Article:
We also discussed what makes great selling at the coal face. When you love, believe in and are passionate about what you are offering it creates an energy and customers will very often tune into messages at an emotional level. If you don’t love what you are offering don’t expect the customer to.  Only last week my philosophy of selling from within was summed up wonderfully by a delegate at another event, she said “my best sales performances are when I get the opportunity to just talk about what we do and how we add value”. The era of the hard sell is over, the order of the day is building customer relationships through partnerships and collaboration. It is vital to embrace this mindset when you turn up to your customers. Dont let them think you are only there to flog them something.


Conversations are vital….

05/12/2010

It is vital that we dont lose sight of the art of having conversations with customers, influencers and connectors. It is easy to hide behind tweets, blogs, emails and Facebook – these are wonderful tools to accelerate who we connect with and they do indeed provide the platform to position ourselves as thought leaders.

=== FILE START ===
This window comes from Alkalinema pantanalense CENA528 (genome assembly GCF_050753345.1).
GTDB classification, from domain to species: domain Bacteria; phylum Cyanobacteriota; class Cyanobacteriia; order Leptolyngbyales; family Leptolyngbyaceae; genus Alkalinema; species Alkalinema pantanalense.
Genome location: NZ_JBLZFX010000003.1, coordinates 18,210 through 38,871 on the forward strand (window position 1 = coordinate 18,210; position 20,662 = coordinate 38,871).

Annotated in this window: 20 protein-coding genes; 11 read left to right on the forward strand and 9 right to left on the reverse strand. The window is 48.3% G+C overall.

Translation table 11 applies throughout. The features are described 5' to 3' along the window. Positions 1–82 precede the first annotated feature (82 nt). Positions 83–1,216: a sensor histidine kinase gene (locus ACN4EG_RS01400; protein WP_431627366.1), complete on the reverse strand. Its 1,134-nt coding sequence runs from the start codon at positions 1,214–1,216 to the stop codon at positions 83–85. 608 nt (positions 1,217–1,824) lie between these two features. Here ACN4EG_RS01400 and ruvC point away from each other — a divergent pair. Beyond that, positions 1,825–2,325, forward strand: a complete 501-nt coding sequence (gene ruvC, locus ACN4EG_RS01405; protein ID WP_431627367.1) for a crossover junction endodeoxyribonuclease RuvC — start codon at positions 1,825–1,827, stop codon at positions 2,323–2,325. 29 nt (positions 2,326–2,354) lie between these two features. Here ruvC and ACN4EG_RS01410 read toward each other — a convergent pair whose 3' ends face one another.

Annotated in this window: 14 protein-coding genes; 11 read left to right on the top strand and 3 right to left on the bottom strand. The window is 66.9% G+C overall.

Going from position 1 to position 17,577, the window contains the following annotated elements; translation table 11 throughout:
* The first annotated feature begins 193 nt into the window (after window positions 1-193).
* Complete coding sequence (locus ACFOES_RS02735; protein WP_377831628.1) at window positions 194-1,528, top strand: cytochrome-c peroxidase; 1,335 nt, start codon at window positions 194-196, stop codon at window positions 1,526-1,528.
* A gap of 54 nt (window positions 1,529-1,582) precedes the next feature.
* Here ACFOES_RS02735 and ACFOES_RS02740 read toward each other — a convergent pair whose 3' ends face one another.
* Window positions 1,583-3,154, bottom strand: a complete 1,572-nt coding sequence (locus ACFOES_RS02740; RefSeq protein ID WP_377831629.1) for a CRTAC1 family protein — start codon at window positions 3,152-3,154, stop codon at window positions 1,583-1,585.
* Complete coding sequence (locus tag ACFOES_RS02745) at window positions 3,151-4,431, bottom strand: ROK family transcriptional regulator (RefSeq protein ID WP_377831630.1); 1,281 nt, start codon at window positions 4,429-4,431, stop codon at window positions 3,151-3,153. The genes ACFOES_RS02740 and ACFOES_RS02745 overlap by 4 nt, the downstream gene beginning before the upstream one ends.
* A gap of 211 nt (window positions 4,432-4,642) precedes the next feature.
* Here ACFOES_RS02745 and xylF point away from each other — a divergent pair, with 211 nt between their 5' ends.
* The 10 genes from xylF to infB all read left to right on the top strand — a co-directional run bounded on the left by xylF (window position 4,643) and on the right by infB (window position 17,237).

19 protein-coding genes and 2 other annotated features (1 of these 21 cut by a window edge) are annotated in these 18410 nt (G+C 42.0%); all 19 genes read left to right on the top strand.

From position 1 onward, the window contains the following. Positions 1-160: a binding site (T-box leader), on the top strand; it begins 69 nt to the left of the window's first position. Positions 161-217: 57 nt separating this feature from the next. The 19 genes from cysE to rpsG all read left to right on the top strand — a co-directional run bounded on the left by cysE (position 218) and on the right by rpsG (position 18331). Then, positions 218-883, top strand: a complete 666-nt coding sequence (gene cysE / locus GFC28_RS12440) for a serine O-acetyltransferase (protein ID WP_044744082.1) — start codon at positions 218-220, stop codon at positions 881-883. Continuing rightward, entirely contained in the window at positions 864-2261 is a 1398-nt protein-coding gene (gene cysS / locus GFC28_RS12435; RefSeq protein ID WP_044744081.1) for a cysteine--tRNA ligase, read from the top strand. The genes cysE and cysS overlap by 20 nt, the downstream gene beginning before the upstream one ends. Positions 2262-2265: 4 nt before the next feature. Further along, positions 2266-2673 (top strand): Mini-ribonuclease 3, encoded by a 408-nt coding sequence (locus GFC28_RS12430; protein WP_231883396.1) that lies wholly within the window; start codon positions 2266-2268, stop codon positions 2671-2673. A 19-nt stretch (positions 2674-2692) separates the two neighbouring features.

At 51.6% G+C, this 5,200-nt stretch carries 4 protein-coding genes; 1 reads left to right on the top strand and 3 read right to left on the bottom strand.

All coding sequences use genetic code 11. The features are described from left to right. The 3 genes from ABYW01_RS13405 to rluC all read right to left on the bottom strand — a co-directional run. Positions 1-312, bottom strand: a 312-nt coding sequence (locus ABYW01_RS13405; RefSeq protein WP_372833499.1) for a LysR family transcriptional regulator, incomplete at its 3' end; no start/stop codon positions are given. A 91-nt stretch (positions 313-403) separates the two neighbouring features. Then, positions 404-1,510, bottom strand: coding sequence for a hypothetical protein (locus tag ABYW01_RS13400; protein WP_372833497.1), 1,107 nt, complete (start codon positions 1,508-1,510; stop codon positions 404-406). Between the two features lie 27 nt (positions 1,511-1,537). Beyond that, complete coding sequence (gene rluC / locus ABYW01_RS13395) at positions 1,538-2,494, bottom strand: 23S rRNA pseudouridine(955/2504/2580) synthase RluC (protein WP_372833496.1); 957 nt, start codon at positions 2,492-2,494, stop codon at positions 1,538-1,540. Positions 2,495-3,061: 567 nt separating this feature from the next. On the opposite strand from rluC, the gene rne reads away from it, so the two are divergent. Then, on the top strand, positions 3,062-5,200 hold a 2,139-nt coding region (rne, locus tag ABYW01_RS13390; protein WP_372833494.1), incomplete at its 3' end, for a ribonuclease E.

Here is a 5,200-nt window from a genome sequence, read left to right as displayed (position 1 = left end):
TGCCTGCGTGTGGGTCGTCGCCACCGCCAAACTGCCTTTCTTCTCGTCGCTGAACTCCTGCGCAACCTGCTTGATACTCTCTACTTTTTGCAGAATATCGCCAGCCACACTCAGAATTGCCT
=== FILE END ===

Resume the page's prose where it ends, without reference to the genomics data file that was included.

Having said all this, the art of social mastery and the ability to hold face to face discussions and get our messages across with passion and belief are critical in business development. Experts say that 70% of a customers decision to buy is based on personal chemistry – but why are so many entrepreneurs fearful of picking up the phone and having a discussion with a potential buyer? Its so much easier to write an email or do some stuff on Linkedin and avoid the phone call. Remember activity delivers results use the digital channels but dont forget to pick up the phone. No one will beat a path to your door unless you are very, very lucky – its about putting yourself about and having loads of conversations with those that may have an influence on issuing a purchase order! Dont hide behind your lap top screen!